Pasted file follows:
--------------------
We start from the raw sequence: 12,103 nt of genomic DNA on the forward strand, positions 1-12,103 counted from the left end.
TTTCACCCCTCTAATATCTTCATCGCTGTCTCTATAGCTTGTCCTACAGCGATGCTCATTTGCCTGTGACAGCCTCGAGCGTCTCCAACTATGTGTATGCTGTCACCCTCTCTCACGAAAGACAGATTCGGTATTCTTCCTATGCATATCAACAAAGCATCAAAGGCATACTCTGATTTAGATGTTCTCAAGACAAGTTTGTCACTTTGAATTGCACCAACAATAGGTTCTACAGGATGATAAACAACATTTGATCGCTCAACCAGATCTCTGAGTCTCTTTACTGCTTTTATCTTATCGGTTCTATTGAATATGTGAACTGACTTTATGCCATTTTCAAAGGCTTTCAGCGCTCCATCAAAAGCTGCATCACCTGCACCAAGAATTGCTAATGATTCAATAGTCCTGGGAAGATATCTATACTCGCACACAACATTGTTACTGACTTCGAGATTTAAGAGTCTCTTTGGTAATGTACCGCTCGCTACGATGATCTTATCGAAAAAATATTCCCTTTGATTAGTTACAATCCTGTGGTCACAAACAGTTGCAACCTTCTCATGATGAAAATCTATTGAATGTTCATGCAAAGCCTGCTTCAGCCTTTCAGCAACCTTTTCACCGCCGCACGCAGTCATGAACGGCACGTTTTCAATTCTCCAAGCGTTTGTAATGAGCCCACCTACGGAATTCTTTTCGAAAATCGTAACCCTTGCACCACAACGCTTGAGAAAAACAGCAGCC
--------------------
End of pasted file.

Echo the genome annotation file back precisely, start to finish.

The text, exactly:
We start from the raw sequence: 12,103 nt of genomic DNA on the forward strand, positions 1-12,103 counted from the left end.
TTTCACCCCTCTAATATCTTCATCGCTGTCTCTATAGCTTGTCCTACAGCGATGCTCATTTGCCTGTGACAGCCTCGAGCGTCTCCAACTATGTGTATGCTGTCACCCTCTCTCACGAAAGACAGATTCGGTATTCTTCCTATGCATATCAACAAAGCATCAAAGGCATACTCTGATTTAGATGTTCTCAAGACAAGTTTGTCACTTTGAATTGCACCAACAATAGGTTCTACAGGATGATAAACAACATTTGATCGCTCAACCAGATCTCTGAGTCTCTTTACTGCTTTTATCTTATCGGTTCTATTGAATATGTGAACTGACTTTATGCCATTTTCAAAGGCTTTCAGCGCTCCATCAAAAGCTGCATCACCTGCACCAAGAATTGCTAATGATTCAATAGTCCTGGGAAGATATCTATACTCGCACACAACATTGTTACTGACTTCGAGATTTAAGAGTCTCTTTGGTAATGTACCGCTCGCTACGATGATCTTATCGAAAAAATATTCCCTTTGATTAGTTACAATCCTGTGGTCACAAACAGTTGCAACCTTCTCATGATGAAAATCTATTGAATGTTCATGCAAAGCCTGCTTCAGCCTTTCAGCAACCTTTTCACCGCCGCACGCAGTCATGAACGGCACGTTTTCAATTCTCCAAGCGTTTGTAATGAGCCCACCTACGGAATTCTTTTCGAAAATCGTAACCCTTGCACCACAACGCTTGAGAAAAACAGCAGCC